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Author's profile photo Margaret Anderson

Managing a Virtual Team

Managing virtual teams

In today’s competitive environment it’s not always possible to assemble a team of experts in one physical location.

Question: Is it possible to have a team of experts that are not together in the same location and have them function as a cohesive team?

Answer: Yes.

Question: Does it take more work than when you have a team all together in the same place?

Answer: No, but it takes a different type of skill to manage a virtual team.

The most important ingredient to manage this new sort of team is what I would term ‘virtual trust’. This blog will explore how you can build up a relationship with someone you do not see, or rather with someone who is a voice on the end of the phone line. This applies not only to people that actually work for you but also applies to people, such as an outsourcer, who manage work on your behalf or your company’s behalf.

A real life example..where in the world is the RIG


So let’s take a real world example since it’s always easier to relate to something when you can understand it. The SAP NetWeaver RIG(Regional Implementation Group) Americas, is part of the PTU SAP NetWeaver Business Unit in the board area of Shai Agassi. We are a global team, with a team in EMEA, a team in Asia-Pacific and Japan, and my team here in the Americas. Our mission is to ensure the successful implementation of the SAP NetWeaver solution. We provide expert consulting advise to our customers and partners for their strategic projects and we help enable our customers, partners and internal consultants to use the SAP NetWeaver functionality.

I have a team of people here in the Americas, the United States, Canada and Argentina. These people are located in various cities in the US, Montreal and Buenos Aires and are spread out across 3 time zones. This makes scheduling a team meeting fun! The members of my team come from all sorts of cultural backgrounds, not all are originally from the US and some of the team speaks English as their second language. So we have to be careful to be clear in our communications to the team.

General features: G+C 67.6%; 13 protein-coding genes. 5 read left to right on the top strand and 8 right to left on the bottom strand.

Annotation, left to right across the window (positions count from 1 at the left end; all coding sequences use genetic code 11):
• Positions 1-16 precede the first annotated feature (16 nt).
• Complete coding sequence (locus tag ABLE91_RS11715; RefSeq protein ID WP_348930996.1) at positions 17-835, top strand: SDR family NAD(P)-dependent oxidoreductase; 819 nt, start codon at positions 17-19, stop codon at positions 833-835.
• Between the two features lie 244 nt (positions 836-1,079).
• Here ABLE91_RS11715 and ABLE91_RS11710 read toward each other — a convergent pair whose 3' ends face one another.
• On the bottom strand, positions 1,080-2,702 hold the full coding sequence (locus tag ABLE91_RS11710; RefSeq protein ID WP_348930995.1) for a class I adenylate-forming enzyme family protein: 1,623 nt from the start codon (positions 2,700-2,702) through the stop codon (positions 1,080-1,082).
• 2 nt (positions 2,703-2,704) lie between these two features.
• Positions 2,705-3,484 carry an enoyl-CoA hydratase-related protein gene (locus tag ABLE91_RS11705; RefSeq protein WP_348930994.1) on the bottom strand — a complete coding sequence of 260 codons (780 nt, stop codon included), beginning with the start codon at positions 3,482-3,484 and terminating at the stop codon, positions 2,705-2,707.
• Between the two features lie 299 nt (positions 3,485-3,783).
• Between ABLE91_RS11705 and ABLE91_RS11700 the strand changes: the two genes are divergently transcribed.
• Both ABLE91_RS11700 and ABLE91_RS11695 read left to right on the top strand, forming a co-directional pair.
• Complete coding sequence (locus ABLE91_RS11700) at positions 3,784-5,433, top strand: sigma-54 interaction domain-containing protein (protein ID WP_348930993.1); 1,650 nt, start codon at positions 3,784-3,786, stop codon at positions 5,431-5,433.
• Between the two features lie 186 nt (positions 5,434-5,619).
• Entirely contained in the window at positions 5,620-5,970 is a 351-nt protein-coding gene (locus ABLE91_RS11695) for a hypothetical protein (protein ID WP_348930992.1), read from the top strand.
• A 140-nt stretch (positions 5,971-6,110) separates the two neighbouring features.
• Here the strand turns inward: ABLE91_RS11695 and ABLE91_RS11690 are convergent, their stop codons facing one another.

In the beginning when the team was small (around 10 people) it was easier to get to know everyone and even meet a few times per year to work on joint projects. As the team grew over time, the ability to have a new member of the team physically meet all the team members was really restricted to specific events when the team would be together, such as the SAP TechEd event. We had to come up with ways for this new person to feel part of the team and to become a productive member of the team quickly and easily.

Assimilating a new team member

We would start by introducing the new team member via our weekly team call. Then we assigned the new person a specific mentor to help them get acclimated to our mode of working. In this case these two individuals would start working together on a specific project. Over time, as other help was required, they would also work with other team members. This is where the ‘virtual trust’ comes into active play. How would the other team members respond to the new team member? Would the new team member be able to lend their expertise to others on the team and in doing so be an active contributor to the overall team success?

Building trust

As the new person reaches out to the existing team and vice versa the trust level builds up and the new person is absorbed into the team. While this is going on, you have to remember that the new team member is not able to simply have coffee in the coffee corner with other team members or even go to lunch with them. They are communicating with them via phone, IM (instant messaging), email and other means. Remember, they don’t really know each other and could be too busy to respond. After all they have their own work to do too. So it’s a delicate balance of reaching out for help and being an eager contributor to make this work. The right amount of time has to be spent building up relationships with new people. This relationship is usually cemented in place by the time you finally meet in person. There is no undo button that can be used to change the relationship that you already worked hard to build up and manage.

Key skills of remote mentoring

Key skills to use during this phase are active listening and active messaging. All parties have to be able to hear the concerns of the new team member and react accordingly. The manager of the team also has to understand how to hear when there are issues and resolve them quickly. Never underestimate the power of the written message during this phase. The way you say something in writing and the manner in which others read and interpret what you wrote are really important considerations so that you are not misunderstood early on. This is especially important when you have team members from all cultural backgrounds as part of your team. You could easily offend someone if you are not aware of what you are saying and how you say it. So there is some study required on the part of the new team member to get acclimated to the team members and to understand how to communicate with each person.

It’s really not that hard if you’re flexible

Working in a virtual team is not harder then working together in a physical team. It’s just different. All members of the team have to be prepared to make some adjustments to make this work and for the team to be a success.

In my next blog, I will explore ‘a day in the life of’ a virtual team member and from there I’ll add some thoughts on when you have to work virtually with other people who are not on your team.

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      Author's profile photo Former Member
      Former Member
      Really enjoyed your blog, looking forward to your next one with 3rd parties as well.